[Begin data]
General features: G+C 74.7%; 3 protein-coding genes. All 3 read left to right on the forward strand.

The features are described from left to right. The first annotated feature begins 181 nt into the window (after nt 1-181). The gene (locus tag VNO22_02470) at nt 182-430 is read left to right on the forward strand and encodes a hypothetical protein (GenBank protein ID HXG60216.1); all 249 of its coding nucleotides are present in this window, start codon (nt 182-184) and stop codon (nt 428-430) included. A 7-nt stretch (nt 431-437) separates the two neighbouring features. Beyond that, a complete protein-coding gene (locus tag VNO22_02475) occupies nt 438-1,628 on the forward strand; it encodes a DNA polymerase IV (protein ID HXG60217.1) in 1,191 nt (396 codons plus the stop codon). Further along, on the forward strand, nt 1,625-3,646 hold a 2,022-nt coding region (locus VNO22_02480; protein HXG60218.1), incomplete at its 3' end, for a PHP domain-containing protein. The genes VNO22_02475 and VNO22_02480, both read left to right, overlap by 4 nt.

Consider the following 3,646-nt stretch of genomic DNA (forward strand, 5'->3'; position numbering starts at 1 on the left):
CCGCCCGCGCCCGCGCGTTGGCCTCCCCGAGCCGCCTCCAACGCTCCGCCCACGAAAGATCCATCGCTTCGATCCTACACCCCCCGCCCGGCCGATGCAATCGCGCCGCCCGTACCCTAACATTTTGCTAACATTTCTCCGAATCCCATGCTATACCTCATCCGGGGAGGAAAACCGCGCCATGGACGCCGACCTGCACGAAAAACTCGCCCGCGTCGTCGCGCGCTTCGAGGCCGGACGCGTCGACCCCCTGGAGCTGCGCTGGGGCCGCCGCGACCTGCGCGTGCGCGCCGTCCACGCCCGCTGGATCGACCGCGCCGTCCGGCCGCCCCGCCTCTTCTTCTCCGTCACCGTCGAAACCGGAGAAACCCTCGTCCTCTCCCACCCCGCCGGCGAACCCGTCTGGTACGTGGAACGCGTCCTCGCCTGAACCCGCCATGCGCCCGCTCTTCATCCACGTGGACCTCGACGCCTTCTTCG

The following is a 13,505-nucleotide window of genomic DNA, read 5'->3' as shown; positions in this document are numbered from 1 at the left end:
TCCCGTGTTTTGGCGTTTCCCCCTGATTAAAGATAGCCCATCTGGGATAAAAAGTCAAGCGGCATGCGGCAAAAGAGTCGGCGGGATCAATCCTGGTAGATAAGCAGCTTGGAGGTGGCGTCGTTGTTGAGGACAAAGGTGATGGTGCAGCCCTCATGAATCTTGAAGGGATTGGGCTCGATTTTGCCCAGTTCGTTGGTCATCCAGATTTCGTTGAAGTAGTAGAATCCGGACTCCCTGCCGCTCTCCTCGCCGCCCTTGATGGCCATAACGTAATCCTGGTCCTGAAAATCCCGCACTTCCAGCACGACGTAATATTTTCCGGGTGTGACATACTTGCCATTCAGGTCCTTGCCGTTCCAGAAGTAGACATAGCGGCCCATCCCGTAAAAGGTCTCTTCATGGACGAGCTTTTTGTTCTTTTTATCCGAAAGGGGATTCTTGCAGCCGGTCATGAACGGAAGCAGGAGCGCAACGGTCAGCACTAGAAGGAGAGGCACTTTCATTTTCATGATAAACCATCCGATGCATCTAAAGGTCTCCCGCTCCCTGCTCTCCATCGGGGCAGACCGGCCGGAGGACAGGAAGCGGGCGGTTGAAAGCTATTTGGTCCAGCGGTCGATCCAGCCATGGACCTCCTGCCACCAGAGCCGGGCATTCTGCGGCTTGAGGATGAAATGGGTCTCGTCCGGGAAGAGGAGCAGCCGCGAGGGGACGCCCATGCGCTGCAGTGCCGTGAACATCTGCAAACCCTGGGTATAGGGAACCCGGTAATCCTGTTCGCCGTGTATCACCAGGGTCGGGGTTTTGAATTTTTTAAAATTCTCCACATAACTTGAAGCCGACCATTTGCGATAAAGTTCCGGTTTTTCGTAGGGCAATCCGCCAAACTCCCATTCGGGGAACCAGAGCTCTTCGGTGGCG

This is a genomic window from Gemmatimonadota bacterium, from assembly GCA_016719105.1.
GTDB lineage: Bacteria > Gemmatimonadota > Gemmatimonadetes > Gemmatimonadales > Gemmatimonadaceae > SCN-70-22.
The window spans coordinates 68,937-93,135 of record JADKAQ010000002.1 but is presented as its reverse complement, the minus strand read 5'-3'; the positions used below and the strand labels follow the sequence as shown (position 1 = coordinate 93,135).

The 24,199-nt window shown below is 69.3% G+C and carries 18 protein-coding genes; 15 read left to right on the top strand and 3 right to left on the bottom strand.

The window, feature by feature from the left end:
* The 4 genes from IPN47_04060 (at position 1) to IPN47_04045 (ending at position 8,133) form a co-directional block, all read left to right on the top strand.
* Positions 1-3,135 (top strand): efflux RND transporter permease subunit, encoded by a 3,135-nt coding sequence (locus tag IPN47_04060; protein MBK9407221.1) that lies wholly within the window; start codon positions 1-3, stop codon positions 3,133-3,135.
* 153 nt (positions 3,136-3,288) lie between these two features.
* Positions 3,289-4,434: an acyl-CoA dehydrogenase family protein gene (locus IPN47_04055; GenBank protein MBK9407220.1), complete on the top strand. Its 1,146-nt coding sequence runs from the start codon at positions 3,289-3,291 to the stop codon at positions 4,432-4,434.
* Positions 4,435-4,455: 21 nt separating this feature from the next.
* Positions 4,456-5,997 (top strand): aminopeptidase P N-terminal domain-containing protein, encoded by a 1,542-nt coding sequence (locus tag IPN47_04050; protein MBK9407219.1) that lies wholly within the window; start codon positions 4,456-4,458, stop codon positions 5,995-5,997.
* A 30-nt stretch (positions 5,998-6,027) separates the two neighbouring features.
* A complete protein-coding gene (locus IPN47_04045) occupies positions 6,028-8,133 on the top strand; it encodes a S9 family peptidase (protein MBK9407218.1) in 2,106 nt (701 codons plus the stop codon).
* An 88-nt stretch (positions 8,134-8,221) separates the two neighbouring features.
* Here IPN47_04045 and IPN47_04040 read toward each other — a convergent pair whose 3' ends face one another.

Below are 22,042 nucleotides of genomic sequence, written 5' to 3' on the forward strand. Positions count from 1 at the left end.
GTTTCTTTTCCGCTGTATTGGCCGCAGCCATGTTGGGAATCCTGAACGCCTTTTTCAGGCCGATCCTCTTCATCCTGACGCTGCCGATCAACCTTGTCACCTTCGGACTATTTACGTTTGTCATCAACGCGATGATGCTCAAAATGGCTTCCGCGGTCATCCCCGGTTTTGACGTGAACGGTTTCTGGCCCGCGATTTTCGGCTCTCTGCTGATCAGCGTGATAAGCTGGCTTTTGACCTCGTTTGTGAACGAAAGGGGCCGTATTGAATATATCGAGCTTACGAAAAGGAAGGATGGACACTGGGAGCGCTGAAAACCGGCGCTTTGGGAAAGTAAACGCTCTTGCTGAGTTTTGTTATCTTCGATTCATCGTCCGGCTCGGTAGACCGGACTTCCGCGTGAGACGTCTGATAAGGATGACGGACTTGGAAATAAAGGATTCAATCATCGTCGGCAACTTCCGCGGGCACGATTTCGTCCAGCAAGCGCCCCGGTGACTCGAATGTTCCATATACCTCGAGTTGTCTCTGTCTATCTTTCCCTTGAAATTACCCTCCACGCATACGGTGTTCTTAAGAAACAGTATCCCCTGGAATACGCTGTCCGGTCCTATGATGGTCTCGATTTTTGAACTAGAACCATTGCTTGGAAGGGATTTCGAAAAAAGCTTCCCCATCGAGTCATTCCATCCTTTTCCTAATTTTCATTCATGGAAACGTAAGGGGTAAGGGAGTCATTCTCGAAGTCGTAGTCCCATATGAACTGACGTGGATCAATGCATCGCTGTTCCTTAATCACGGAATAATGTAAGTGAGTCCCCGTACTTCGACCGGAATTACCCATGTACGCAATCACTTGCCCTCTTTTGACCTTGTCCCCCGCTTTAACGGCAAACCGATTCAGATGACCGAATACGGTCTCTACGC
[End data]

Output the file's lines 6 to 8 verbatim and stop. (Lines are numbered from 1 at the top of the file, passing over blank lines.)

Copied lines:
TCCCGTGTTTTGGCGTTTCCCCCTGATTAAAGATAGCCCATCTGGGATAAAAAGTCAAGCGGCATGCGGCAAAAGAGTCGGCGGGATCAATCCTGGTAGATAAGCAGCTTGGAGGTGGCGTCGTTGTTGAGGACAAAGGTGATGGTGCAGCCCTCATGAATCTTGAAGGGATTGGGCTCGATTTTGCCCAGTTCGTTGGTCATCCAGATTTCGTTGAAGTAGTAGAATCCGGACTCCCTGCCGCTCTCCTCGCCGCCCTTGATGGCCATAACGTAATCCTGGTCCTGAAAATCCCGCACTTCCAGCACGACGTAATATTTTCCGGGTGTGACATACTTGCCATTCAGGTCCTTGCCGTTCCAGAAGTAGACATAGCGGCCCATCCCGTAAAAGGTCTCTTCATGGACGAGCTTTTTGTTCTTTTTATCCGAAAGGGGATTCTTGCAGCCGGTCATGAACGGAAGCAGGAGCGCAACGGTCAGCACTAGAAGGAGAGGCACTTTCATTTTCATGATAAACCATCCGATGCATCTAAAGGTCTCCCGCTCCCTGCTCTCCATCGGGGCAGACCGGCCGGAGGACAGGAAGCGGGCGGTTGAAAGCTATTTGGTCCAGCGGTCGATCCAGCCATGGACCTCCTGCCACCAGAGCCGGGCATTCTGCGGCTTGAGGATGAAATGGGTCTCGTCCGGGAAGAGGAGCAGCCGCGAGGGGACGCCCATGCGCTGCAGTGCCGTGAACATCTGCAAACCCTGGGTATAGGGAACCCGGTAATCCTGTTCGCCGTGTATCACCAGGGTCGGGGTTTTGAATTTTTTAAAATTCTCCACATAACTTGAAGCCGACCATTTGCGATAAAGTTCCGGTTTTTCGTAGGGCAATCCGCCAAACTCCCATTCGGGGAACCAGAGCTCTTCGGTGGCG

This is a genomic window from Gemmatimonadota bacterium, from assembly GCA_016719105.1.
GTDB lineage: Bacteria > Gemmatimonadota > Gemmatimonadetes > Gemmatimonadales > Gemmatimonadaceae > SCN-70-22.